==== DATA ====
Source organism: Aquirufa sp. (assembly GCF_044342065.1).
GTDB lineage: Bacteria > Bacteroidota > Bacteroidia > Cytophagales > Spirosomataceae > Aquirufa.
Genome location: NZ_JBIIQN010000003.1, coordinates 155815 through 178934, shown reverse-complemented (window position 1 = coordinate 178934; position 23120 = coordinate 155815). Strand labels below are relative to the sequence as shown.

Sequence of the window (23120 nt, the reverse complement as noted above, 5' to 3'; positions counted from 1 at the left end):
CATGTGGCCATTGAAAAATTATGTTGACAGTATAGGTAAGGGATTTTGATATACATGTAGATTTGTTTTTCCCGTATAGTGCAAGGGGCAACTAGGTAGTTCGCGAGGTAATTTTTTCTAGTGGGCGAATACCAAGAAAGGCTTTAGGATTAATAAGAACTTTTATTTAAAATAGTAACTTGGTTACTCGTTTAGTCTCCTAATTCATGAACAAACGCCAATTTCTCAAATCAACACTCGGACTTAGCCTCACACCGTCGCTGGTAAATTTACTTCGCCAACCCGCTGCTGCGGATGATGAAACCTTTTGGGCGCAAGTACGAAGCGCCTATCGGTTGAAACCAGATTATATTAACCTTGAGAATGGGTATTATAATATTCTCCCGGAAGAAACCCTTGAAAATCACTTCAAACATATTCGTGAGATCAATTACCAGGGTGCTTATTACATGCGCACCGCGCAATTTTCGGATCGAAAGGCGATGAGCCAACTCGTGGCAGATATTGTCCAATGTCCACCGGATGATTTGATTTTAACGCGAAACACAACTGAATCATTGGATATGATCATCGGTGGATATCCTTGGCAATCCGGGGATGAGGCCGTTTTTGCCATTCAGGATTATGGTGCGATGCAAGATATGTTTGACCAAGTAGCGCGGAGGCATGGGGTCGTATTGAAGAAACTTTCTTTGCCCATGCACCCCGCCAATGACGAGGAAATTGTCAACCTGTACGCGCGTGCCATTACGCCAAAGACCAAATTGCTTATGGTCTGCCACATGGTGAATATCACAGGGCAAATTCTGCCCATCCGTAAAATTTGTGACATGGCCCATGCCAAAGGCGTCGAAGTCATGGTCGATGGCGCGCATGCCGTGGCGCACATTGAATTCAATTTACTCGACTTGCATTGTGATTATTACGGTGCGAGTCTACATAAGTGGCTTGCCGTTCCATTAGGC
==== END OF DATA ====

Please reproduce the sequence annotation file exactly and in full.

Source organism: Aquirufa sp. (assembly GCF_044342065.1).
GTDB lineage: Bacteria > Bacteroidota > Bacteroidia > Cytophagales > Spirosomataceae > Aquirufa.
Genome location: NZ_JBIIQN010000003.1, coordinates 155815 through 178934, shown reverse-complemented (window position 1 = coordinate 178934; position 23120 = coordinate 155815). Strand labels below are relative to the sequence as shown.

Sequence of the window (23120 nt, the reverse complement as noted above, 5' to 3'; positions counted from 1 at the left end):
CATGTGGCCATTGAAAAATTATGTTGACAGTATAGGTAAGGGATTTTGATATACATGTAGATTTGTTTTTCCCGTATAGTGCAAGGGGCAACTAGGTAGTTCGCGAGGTAATTTTTTCTAGTGGGCGAATACCAAGAAAGGCTTTAGGATTAATAAGAACTTTTATTTAAAATAGTAACTTGGTTACTCGTTTAGTCTCCTAATTCATGAACAAACGCCAATTTCTCAAATCAACACTCGGACTTAGCCTCACACCGTCGCTGGTAAATTTACTTCGCCAACCCGCTGCTGCGGATGATGAAACCTTTTGGGCGCAAGTACGAAGCGCCTATCGGTTGAAACCAGATTATATTAACCTTGAGAATGGGTATTATAATATTCTCCCGGAAGAAACCCTTGAAAATCACTTCAAACATATTCGTGAGATCAATTACCAGGGTGCTTATTACATGCGCACCGCGCAATTTTCGGATCGAAAGGCGATGAGCCAACTCGTGGCAGATATTGTCCAATGTCCACCGGATGATTTGATTTTAACGCGAAACACAACTGAATCATTGGATATGATCATCGGTGGATATCCTTGGCAATCCGGGGATGAGGCCGTTTTTGCCATTCAGGATTATGGTGCGATGCAAGATATGTTTGACCAAGTAGCGCGGAGGCATGGGGTCGTATTGAAGAAACTTTCTTTGCCCATGCACCCCGCCAATGACGAGGAAATTGTCAACCTGTACGCGCGTGCCATTACGCCAAAGACCAAATTGCTTATGGTCTGCCACATGGTGAATATCACAGGGCAAATTCTGCCCATCCGTAAAATTTGTGACATGGCCCATGCCAAAGGCGTCGAAGTCATGGTCGATGGCGCGCATGCCGTGGCGCACATTGAATTCAATTTACTCGACTTGCATTGTGATTATTACGGTGCGAGTCTACATAAGTGGCTTGCCGTTCCATTAGGC